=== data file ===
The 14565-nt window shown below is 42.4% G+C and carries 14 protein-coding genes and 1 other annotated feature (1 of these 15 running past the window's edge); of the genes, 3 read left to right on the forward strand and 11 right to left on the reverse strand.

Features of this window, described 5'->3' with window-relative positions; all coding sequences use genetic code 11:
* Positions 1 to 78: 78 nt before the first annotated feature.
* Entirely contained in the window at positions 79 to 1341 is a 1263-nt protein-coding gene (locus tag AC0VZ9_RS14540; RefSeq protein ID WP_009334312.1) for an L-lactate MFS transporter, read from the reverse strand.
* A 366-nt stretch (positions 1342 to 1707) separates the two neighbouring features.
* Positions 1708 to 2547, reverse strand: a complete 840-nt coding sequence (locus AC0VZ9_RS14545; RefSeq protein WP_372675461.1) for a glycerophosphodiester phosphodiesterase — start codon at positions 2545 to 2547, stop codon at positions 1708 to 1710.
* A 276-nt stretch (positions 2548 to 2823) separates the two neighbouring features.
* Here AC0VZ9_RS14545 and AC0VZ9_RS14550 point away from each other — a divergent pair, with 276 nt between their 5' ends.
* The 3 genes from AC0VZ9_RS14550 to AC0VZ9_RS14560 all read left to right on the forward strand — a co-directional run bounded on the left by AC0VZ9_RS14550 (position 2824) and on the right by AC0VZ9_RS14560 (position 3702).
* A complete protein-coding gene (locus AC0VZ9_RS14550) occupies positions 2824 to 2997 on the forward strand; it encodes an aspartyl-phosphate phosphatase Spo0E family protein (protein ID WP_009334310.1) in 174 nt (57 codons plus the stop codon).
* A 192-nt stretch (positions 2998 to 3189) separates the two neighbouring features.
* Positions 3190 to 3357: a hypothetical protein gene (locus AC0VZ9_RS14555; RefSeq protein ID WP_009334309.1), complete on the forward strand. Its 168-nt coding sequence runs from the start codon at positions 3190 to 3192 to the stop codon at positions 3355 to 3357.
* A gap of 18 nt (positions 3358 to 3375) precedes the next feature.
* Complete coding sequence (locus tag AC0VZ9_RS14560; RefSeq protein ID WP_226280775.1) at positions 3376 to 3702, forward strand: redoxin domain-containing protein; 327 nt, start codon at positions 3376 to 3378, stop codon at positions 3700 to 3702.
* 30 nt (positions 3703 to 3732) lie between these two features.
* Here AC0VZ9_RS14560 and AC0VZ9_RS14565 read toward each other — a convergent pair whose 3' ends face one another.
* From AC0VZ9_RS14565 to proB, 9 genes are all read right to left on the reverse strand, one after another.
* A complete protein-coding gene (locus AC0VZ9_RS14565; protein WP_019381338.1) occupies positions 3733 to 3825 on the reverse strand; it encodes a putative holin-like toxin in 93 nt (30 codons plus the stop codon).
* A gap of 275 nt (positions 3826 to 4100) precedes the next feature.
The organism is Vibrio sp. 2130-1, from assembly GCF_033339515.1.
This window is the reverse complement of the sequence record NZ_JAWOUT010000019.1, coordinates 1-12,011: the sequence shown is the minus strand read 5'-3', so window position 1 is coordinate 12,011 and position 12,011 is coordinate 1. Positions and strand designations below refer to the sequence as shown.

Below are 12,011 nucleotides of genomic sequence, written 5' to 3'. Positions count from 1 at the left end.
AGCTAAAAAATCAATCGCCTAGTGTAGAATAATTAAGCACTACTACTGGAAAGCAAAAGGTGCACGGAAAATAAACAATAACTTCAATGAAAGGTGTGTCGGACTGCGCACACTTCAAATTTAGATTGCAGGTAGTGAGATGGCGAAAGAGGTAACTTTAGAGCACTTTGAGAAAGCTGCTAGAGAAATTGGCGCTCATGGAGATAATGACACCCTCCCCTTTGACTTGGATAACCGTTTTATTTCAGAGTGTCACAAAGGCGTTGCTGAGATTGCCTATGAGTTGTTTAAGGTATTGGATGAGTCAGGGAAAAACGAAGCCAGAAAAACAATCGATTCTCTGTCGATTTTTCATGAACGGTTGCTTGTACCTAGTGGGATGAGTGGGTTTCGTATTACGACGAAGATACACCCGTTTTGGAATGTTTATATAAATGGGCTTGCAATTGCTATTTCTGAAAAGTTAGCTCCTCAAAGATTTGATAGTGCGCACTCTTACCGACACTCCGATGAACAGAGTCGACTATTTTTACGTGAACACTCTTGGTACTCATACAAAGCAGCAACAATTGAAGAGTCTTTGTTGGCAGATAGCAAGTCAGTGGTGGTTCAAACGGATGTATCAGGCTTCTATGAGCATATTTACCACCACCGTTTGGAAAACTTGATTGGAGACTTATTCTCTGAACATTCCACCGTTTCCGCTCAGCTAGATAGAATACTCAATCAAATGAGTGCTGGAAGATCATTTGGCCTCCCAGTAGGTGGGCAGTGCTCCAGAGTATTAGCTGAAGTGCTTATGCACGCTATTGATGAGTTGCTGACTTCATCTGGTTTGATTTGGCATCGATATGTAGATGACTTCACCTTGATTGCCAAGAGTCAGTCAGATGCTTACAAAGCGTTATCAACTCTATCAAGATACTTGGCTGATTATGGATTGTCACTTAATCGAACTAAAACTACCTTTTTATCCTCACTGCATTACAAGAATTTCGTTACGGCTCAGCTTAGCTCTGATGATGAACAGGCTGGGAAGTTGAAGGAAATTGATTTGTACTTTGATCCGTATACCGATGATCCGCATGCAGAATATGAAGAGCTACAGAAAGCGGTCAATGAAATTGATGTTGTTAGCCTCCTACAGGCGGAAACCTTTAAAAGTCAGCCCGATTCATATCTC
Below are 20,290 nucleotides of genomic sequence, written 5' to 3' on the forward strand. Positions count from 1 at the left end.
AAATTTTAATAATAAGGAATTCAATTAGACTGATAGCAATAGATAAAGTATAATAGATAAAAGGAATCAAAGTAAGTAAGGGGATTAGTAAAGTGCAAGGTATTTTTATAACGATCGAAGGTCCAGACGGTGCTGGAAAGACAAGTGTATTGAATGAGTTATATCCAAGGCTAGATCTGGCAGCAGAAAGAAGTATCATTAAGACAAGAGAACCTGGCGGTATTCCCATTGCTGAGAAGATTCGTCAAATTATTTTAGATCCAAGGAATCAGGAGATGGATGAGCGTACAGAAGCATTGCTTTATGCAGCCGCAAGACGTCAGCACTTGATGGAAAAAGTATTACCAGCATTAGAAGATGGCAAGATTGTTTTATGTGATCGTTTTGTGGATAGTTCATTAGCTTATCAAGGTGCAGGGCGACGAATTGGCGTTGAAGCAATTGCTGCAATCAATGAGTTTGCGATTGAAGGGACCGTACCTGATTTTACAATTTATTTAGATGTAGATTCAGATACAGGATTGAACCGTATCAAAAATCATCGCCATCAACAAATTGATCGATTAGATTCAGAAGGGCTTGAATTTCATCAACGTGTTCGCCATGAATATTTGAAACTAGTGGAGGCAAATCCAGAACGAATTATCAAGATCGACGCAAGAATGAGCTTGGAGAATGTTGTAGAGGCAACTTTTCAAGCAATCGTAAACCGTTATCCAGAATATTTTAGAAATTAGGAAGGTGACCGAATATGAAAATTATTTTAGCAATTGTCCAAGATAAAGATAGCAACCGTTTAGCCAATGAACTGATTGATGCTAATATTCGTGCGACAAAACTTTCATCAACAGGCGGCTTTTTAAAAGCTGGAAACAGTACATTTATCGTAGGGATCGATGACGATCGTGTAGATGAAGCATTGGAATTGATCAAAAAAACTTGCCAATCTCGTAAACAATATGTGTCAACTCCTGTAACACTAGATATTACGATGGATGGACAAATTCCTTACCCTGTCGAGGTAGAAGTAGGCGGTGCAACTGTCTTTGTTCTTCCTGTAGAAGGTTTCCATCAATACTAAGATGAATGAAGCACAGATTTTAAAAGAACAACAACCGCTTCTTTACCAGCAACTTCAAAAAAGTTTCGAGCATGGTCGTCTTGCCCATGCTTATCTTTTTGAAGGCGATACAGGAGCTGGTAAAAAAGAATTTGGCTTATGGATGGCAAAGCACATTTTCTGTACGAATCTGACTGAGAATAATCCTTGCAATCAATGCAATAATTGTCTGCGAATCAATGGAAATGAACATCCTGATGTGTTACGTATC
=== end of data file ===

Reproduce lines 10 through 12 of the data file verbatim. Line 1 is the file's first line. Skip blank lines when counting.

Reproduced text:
* A complete protein-coding gene (locus AC0VZ9_RS14550) occupies positions 2824 to 2997 on the forward strand; it encodes an aspartyl-phosphate phosphatase Spo0E family protein (protein ID WP_009334310.1) in 174 nt (57 codons plus the stop codon).
* A 192-nt stretch (positions 2998 to 3189) separates the two neighbouring features.
* Positions 3190 to 3357: a hypothetical protein gene (locus AC0VZ9_RS14555; RefSeq protein ID WP_009334309.1), complete on the forward strand. Its 168-nt coding sequence runs from the start codon at positions 3190 to 3192 to the stop codon at positions 3355 to 3357.